Most of us fear failure… The fear can become so intense that it influences our decision-making and behaviour; to the point we may not take a particular course of action simply because we fear the f-word. Failing a test means that you are not smart enough. Failing to get fits means that you are not attractive. Failing at work means you are not good enough and so on. For scientists working on projects, failure is encountered every day and it could take months or even years before a positive result is achieved. Dr. Chan Kok Meng, is a young Malaysian scientist who has a flair for puzzles. Embracing failures as learning x number of ways things do not work; he sees his role as “assembling the puzzle pieces together to achieve better treatment options for diseases. In the process of piecing the pieces, there are zillion times we do things before we see a piece fit. Failure is second nature to scientists and it is extremely rewarding when we do achieve a breakthrough that solves a societal issue”.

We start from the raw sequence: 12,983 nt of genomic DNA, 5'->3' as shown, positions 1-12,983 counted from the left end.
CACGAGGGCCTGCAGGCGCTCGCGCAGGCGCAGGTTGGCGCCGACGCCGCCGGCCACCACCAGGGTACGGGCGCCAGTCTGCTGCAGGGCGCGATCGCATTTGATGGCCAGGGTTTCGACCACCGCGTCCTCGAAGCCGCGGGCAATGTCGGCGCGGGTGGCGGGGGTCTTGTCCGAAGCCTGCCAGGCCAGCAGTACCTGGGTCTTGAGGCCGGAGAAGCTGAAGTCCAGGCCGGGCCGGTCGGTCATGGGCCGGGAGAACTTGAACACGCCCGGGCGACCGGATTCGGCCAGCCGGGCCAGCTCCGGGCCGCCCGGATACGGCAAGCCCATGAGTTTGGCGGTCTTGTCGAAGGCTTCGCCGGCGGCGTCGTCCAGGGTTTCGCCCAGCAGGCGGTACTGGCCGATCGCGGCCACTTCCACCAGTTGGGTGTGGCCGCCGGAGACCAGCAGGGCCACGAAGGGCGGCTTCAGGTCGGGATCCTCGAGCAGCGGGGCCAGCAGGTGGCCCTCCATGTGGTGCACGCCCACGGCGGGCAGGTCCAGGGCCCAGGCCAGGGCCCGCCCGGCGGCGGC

Dr. Chan Kok Meng is currently examining the toxicity levels of plant-based extracts, synthesised chemicals and environmental pollutants to assess their risk to human health. In doing so, he aspires to find the right alternative to chemotherapy for the treatment of cancer. During chemotherapy, the substance kills the bad cells and in the process also kills some of the good cells in our body. Meng believes “there’s a less-intrusive alternative to chemo”.
Meng has a Ph.D in Biomedical Science, majoring in Toxicology from the National University of Malaysia (UKM) and is one of the youngest to be promoted to associate professor before the age of 32. As the head of PR, he is a hands-on member of Young Scientists Network of Malaysia. The network has provided him the opportunity to enhance his leadership skills and engage with other likeminded scientists to collaborate on research projects, share knowledge and resources. He is also the only scientist with a black belt in Taekwondo that we have ever come across.
Professional experience aside, Meng is a proud father of two children. “Being a scientist made me a better father as I encourage my children to develop a growth mind-set and think critically. These skills are the building blocks to do anything successfully in their adult life”, shared Meng. His family means the world to him and he travels most weekends to Malacca to be with them. He does not mind the travelling distance as he wants his children to grow up in a close-knit community, away from the stress of living in a big city.